WASHINGTON -- Iowa GOP Rep. Steve King continued to draw sharp condemnation Wednesday for stating that the majority of young, undocumented immigrants are essentially drug mules, as members of the Congressional Hispanic Caucus took to the House floor to denounce King and call on Republicans to do the same.
"My parents brought me to this country at a young age, and they never told me to strap marijuana to my thighs so we could sell it," said Rep. Albio Sires (D-N.J.), adding that King's comments were "not only ignorant ... but quite frankly stupid."
King's remarks are "a disgrace to this institution ... unacceptable and just plain wrong on so many levels," said Rep. Raul Ruiz (D-Calif.).
"I don't know what's more disappointing," said Rep. Ben Ray Luján (D-N.M.), vice chairman of the Hispanic caucus, which comprises 27 Democrats. "That the most extreme voices in the House Republican conference continue to make appalling comments about the Hispanic community, or that the rest of their Republican colleagues are silent."
Although it was interspersed with unrelated floor speeches from other members on jobs and Obamacare, the outcry from the Hispanic caucus nonetheless served as a reflection of a line crossed -- even from King, a noted immigration hardliner who once likened immigrants to dogs.
King's initial comments about Dreamers were made during an interview with Newsmax last week, which was widely picked up and circulated on Tuesday.
"For everyone who's a valedictorian, there's another 100 out there that weigh 130 pounds and they’ve got calves the size of cantaloupes because they're hauling 75 pounds of marijuana across the desert," he said. "Those people would be legalized with the same act."
Not all Republicans remained silent in the wake of the remarks, Luján's suggestion notwithstanding. House GOP leaders were quick to express their disapproval, calling King's comments "wrong."
"There can be honest disagreements about policy without using hateful language," House Speaker John Boehner (R-Ohio) said in a statement. "Everyone needs to remember that."
"I strongly disagree with his characterization of the children of immigrants and find the comments inexcusable," House Majority Leader Eric Cantor (R-Va.) said in a statement of his own.
Rep. Raúl Labrador (R-Idaho) chimed in at a "Conversations With Conservatives" event Wednesday, saying that King's statement shouldn't reflect on the Republican conference as a whole. Most of them, he argued, would support legalizing Dreamers if other conditions, such as enhanced border security, were met.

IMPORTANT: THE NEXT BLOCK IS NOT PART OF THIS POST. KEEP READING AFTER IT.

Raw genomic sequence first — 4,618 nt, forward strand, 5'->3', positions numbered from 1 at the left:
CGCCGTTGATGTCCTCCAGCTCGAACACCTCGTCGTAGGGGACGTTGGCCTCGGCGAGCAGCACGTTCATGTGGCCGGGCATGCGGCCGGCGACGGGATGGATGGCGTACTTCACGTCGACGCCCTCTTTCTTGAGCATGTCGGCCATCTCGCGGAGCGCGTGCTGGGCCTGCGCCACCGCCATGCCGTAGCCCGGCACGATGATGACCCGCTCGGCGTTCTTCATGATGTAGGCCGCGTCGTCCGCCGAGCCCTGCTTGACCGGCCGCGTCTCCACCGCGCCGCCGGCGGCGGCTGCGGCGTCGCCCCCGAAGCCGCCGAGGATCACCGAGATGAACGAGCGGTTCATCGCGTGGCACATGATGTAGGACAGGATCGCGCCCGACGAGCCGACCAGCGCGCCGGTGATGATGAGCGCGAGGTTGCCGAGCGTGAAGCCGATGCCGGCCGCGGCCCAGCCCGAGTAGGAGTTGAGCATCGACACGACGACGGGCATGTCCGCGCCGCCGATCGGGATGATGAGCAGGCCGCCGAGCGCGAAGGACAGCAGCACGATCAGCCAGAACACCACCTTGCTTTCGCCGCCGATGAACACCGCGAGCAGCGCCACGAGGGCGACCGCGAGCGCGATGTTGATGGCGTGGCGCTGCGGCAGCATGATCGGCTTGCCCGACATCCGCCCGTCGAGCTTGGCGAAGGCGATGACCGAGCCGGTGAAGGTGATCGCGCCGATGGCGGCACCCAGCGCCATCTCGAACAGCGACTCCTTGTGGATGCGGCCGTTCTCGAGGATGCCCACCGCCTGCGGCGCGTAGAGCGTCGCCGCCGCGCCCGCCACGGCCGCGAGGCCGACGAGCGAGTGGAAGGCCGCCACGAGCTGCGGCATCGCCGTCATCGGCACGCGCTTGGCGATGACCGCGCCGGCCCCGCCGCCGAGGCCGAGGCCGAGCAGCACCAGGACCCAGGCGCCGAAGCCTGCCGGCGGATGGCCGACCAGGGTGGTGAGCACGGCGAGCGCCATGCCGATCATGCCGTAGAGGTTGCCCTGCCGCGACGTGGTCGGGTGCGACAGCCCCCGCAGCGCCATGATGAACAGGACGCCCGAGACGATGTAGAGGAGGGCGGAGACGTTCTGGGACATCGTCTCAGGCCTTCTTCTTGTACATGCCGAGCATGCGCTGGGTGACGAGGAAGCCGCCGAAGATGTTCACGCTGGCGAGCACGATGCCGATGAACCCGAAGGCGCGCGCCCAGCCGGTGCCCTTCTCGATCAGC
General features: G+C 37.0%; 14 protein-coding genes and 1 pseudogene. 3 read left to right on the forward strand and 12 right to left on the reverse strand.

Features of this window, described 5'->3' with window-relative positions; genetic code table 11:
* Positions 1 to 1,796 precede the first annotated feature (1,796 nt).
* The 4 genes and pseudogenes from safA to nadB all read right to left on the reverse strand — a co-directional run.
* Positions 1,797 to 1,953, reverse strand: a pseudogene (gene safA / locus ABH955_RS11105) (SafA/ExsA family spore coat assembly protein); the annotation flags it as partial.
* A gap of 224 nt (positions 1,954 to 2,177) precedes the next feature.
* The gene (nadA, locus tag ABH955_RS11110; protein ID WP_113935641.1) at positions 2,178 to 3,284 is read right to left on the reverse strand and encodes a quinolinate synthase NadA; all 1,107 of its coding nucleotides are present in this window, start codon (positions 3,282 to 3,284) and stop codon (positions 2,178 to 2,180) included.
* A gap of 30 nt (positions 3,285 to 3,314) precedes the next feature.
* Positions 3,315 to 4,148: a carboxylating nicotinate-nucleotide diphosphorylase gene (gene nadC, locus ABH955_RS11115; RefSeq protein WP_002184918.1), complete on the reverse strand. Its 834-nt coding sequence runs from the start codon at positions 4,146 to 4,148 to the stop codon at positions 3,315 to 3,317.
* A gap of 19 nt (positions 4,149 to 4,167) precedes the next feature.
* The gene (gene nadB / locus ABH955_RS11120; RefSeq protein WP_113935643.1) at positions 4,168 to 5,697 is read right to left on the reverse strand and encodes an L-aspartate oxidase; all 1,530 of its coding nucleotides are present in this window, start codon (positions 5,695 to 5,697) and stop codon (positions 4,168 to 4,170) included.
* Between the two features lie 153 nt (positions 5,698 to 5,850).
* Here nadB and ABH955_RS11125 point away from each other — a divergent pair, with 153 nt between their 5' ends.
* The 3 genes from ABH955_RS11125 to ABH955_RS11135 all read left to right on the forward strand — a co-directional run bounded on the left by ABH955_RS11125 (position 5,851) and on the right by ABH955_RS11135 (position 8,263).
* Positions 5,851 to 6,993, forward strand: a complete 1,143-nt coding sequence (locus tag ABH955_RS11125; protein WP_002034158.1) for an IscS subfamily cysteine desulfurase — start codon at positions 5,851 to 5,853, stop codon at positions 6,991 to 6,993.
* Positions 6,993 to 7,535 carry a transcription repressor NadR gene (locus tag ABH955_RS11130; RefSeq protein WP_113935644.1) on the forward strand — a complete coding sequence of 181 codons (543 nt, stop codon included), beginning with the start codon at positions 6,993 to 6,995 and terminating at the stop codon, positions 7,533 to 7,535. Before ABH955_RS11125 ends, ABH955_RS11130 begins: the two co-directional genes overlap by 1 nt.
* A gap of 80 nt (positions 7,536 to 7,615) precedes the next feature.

"I think his comments were irresponsible and reprehensible," Labrador said of King. "I think what he said was out of touch with the conference. There's nobody in the conference who would say such a thing, and I would hope that if he thought about it, he wouldn't say such a thing either."
A similar controversy erupted earlier this year when Rep. Don Young (R-Alaska) used the racial slur "wetbacks" to describe Latinos, prompting a rebuke from a number of Republicans and ultimately leading Young to apologize.
In King's case, the backlash has done little to deter him. He defended himself in an interview with Radio Iowa on Tuesday and reiterated his assertion, insisting it was not something he was "making up."
"This is real," King said. "We have people that are mules, that are drug mules, that are hauling drugs across the border and you can tell by their physical characteristics what they’ve been doing for months, going through the desert with 75 pounds of drugs on their back. And if those who advocate for the Dream Act, if they choose to characterize this about valedictorians, I gave them a different image that we need to be thinking about, because we just simply can't be passing legislation looking only at one component of what would be millions of people."
For the GOP, which has sought to make inroads with Hispanic voters following the 2012 election, King's refusal to back down couldn't come at a worse time. House Republicans face mounting pressure to act on comprehensive immigration reform, which passed the Senate last month. Part of the GOP's effort involves distancing the party from controversial voices like King, and yet in June House Republicans passed an amendment, offered by King, that would deport more Dreamers.
Elise Foley contributed reporting.
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